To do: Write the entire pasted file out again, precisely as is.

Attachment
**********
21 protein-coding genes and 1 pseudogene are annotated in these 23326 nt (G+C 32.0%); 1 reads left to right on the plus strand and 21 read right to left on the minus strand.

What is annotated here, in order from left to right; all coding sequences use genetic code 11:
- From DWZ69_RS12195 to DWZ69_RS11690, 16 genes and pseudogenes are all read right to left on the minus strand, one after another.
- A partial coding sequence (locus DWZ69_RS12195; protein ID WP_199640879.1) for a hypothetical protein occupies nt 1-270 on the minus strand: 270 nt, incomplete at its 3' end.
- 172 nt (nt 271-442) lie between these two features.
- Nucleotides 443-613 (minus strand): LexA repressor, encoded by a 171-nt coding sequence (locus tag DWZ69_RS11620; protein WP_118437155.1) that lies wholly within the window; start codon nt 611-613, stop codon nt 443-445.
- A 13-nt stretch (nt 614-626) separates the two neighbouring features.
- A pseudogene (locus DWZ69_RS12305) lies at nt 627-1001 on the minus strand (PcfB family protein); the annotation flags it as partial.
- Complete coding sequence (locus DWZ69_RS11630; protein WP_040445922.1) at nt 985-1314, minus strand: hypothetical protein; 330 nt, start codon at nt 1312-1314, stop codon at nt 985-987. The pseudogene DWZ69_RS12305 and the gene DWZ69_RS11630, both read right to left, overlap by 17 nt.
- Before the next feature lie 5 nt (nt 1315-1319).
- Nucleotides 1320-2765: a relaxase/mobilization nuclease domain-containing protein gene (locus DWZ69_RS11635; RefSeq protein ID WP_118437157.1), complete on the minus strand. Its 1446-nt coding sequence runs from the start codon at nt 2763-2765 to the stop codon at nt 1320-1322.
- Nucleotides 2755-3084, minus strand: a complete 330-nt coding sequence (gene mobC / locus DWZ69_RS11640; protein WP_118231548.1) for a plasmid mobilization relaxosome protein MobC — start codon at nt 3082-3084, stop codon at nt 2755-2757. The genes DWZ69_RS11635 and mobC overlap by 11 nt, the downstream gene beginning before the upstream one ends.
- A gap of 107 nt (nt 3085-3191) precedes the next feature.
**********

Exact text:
21 protein-coding genes and 1 pseudogene are annotated in these 23326 nt (G+C 32.0%); 1 reads left to right on the plus strand and 21 read right to left on the minus strand.

What is annotated here, in order from left to right; all coding sequences use genetic code 11:
- From DWZ69_RS12195 to DWZ69_RS11690, 16 genes and pseudogenes are all read right to left on the minus strand, one after another.
- A partial coding sequence (locus DWZ69_RS12195; protein ID WP_199640879.1) for a hypothetical protein occupies nt 1-270 on the minus strand: 270 nt, incomplete at its 3' end.
- 172 nt (nt 271-442) lie between these two features.
- Nucleotides 443-613 (minus strand): LexA repressor, encoded by a 171-nt coding sequence (locus tag DWZ69_RS11620; protein WP_118437155.1) that lies wholly within the window; start codon nt 611-613, stop codon nt 443-445.
- A 13-nt stretch (nt 614-626) separates the two neighbouring features.
- A pseudogene (locus DWZ69_RS12305) lies at nt 627-1001 on the minus strand (PcfB family protein); the annotation flags it as partial.
- Complete coding sequence (locus DWZ69_RS11630; protein WP_040445922.1) at nt 985-1314, minus strand: hypothetical protein; 330 nt, start codon at nt 1312-1314, stop codon at nt 985-987. The pseudogene DWZ69_RS12305 and the gene DWZ69_RS11630, both read right to left, overlap by 17 nt.
- Before the next feature lie 5 nt (nt 1315-1319).
- Nucleotides 1320-2765: a relaxase/mobilization nuclease domain-containing protein gene (locus DWZ69_RS11635; RefSeq protein ID WP_118437157.1), complete on the minus strand. Its 1446-nt coding sequence runs from the start codon at nt 2763-2765 to the stop codon at nt 1320-1322.
- Nucleotides 2755-3084, minus strand: a complete 330-nt coding sequence (gene mobC / locus DWZ69_RS11640; protein WP_118231548.1) for a plasmid mobilization relaxosome protein MobC — start codon at nt 3082-3084, stop codon at nt 2755-2757. The genes DWZ69_RS11635 and mobC overlap by 11 nt, the downstream gene beginning before the upstream one ends.
- A gap of 107 nt (nt 3085-3191) precedes the next feature.